I found this on an abandoned/ deleted blog. It had been a site for a tea shop and restaurant in Australia. I like the information, so I have saved it.
History of High Tea
Lady Fredericks, the 7th Duchess of Bedford is widely credited as the first to establish the ritual of afternoon tea in the 17th Century to entertain her female guests while the gentlemen attended to the issues of politics and business.
The Duchess recorded details of hosting delightful tea parties to allow women an elegant social opportunity to meet and discuss issues that were usually unsuitable to discuss in the company of gentlemen.
Since this time, the practice of afternoon tea, or high tea as it came to be know in Britain, become a well loved tradition.
For the ladies of the English ‘leisure class’ high tea served a practical purpose of allowing ladies the pleasure of enjoying a delicate meal before attending the theatre or a club.
Today the practice of high tea continues with the modern ‘Lady of Leisure’ enjoying high tea at bridal and baby showers, gathering with best friends to celebrate hens and birthday parties and sampling delicious cakes, pastries and gourmet sandwiches wash down with finest teas at an elegant surrounding.
Pick up your cup and saucer together – holding the saucer in one hand and cup in the other. The best way to hold a tea cup is to slip your index finger through the handle, up to almost the first knuckle, then balance and secure the cup by placing your thumb on the top of the handle and allowing the bottom of the handle to rest on your middle finger. Hold the cup lightly, by the handle – your pinky doesn’t have to be extended (Contrary to popular belief, the ring and pinkie fingers should not be extended, but should rest by curving gently back toward your wrist). Hold the saucer under your cup while you sip your tea (lest you should spill or dribble).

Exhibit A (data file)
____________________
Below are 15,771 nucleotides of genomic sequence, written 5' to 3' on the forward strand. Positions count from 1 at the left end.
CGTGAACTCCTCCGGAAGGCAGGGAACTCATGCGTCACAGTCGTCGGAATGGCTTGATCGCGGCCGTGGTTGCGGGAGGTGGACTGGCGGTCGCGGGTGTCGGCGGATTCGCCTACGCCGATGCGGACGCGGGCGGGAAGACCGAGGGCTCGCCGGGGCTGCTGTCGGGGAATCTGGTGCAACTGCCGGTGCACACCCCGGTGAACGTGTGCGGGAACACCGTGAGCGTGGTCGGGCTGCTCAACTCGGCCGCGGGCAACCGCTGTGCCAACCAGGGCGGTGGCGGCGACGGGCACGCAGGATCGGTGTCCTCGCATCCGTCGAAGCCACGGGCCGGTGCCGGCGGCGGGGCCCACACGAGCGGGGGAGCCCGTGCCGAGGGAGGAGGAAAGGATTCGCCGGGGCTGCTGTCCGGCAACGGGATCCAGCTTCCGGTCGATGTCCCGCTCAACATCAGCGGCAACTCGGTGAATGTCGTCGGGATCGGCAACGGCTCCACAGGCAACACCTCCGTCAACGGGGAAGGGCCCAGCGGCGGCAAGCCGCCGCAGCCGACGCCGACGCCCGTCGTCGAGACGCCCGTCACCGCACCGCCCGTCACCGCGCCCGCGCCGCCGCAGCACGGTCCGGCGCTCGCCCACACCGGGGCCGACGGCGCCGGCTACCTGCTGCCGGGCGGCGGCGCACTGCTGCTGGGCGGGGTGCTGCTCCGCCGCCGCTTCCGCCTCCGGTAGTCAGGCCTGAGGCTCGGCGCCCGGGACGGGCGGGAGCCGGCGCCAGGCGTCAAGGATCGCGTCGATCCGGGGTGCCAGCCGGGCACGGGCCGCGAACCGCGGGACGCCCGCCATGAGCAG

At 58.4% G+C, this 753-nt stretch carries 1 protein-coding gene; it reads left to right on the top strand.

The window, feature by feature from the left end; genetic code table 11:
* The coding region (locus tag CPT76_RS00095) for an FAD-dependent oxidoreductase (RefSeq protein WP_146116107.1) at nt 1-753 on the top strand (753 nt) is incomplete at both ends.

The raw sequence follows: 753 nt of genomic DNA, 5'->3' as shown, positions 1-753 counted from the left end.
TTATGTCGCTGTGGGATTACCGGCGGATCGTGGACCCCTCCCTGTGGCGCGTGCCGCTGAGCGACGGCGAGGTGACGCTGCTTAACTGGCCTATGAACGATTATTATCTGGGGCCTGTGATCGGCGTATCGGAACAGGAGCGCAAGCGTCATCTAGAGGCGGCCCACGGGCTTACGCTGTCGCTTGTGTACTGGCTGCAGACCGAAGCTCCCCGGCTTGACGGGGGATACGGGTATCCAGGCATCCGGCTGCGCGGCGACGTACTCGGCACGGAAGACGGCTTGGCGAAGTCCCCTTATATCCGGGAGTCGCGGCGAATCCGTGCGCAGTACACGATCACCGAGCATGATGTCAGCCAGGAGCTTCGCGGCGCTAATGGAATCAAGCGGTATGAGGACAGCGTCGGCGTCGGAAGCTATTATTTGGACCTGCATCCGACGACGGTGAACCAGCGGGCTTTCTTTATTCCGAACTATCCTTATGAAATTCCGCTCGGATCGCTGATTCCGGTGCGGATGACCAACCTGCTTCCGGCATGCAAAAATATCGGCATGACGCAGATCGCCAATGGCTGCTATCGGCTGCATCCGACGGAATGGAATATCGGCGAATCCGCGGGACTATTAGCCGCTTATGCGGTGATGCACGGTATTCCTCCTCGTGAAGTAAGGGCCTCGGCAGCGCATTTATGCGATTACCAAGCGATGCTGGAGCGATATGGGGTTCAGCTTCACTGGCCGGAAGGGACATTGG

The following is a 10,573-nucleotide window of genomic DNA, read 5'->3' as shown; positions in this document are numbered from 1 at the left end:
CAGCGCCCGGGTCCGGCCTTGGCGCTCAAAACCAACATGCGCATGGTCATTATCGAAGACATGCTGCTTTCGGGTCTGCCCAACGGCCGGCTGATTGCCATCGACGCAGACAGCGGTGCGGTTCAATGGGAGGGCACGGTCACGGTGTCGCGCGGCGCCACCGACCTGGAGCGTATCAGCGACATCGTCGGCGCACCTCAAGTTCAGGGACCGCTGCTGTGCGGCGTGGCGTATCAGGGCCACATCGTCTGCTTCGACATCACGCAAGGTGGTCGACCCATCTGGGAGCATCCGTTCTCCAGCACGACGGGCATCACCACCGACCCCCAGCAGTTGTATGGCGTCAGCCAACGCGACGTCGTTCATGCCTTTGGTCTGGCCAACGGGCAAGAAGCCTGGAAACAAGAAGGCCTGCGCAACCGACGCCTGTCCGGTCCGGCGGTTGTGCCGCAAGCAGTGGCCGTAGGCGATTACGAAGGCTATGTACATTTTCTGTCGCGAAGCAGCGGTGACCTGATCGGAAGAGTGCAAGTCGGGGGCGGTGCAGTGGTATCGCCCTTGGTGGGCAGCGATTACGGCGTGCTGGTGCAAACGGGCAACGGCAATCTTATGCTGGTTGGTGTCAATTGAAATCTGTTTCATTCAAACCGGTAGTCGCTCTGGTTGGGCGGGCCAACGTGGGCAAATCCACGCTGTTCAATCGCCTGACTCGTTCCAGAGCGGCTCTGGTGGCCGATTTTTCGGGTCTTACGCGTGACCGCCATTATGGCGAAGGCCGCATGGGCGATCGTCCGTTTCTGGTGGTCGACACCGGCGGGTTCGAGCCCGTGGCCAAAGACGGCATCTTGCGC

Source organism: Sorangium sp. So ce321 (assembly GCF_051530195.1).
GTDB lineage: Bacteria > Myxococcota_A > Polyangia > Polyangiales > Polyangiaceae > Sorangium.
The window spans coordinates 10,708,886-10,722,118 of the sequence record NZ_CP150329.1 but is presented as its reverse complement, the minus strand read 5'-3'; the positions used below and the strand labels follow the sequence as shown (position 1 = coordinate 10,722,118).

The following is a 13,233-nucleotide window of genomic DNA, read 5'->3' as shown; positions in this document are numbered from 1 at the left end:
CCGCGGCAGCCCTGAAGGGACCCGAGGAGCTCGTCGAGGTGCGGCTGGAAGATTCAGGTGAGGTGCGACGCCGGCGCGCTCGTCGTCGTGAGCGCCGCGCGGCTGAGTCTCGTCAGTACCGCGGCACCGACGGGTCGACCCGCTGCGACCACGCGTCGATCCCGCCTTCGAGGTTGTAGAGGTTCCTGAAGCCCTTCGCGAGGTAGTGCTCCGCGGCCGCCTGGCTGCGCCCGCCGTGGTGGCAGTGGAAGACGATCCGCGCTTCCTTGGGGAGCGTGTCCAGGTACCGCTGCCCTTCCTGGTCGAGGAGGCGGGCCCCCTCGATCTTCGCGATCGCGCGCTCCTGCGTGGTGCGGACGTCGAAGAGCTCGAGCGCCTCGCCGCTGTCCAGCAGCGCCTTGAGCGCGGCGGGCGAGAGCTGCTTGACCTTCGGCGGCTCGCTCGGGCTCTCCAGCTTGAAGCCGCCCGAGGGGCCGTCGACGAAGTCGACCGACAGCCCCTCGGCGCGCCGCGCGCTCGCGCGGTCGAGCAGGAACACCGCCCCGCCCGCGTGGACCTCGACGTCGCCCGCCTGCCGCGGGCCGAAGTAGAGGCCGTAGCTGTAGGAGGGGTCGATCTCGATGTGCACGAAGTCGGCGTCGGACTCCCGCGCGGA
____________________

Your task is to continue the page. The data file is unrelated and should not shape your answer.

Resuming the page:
When stirring your tea, don’t make noises by clinking the sides of the cup while stirring. Gently swish the tea back and forth being careful no to touch the sides of your cup if possible. Never leave your spoon in the cup and be sure not to sip your tea from the spoon either. After stirring, place your spoon quietly on the saucer, behind the cup, on the right hand side under the handle.
Milk is served with tea, not cream. Cream is too heavy and masks the taste of the tea. Although some pour their milk in the cup first, it is probably better to pour the milk in the tea after it is in the cup in order to get the correct amount.
When serving lemon with tea, use lemon slices, not wedges. Either provide a small fork or lemon fork for your guests, or have the tea server neatly place a slice in the tea cup after the tea has been poured. Be sure never to add lemon with milk since the lemon’s citric acid will cause the proteins in the milk to curdle.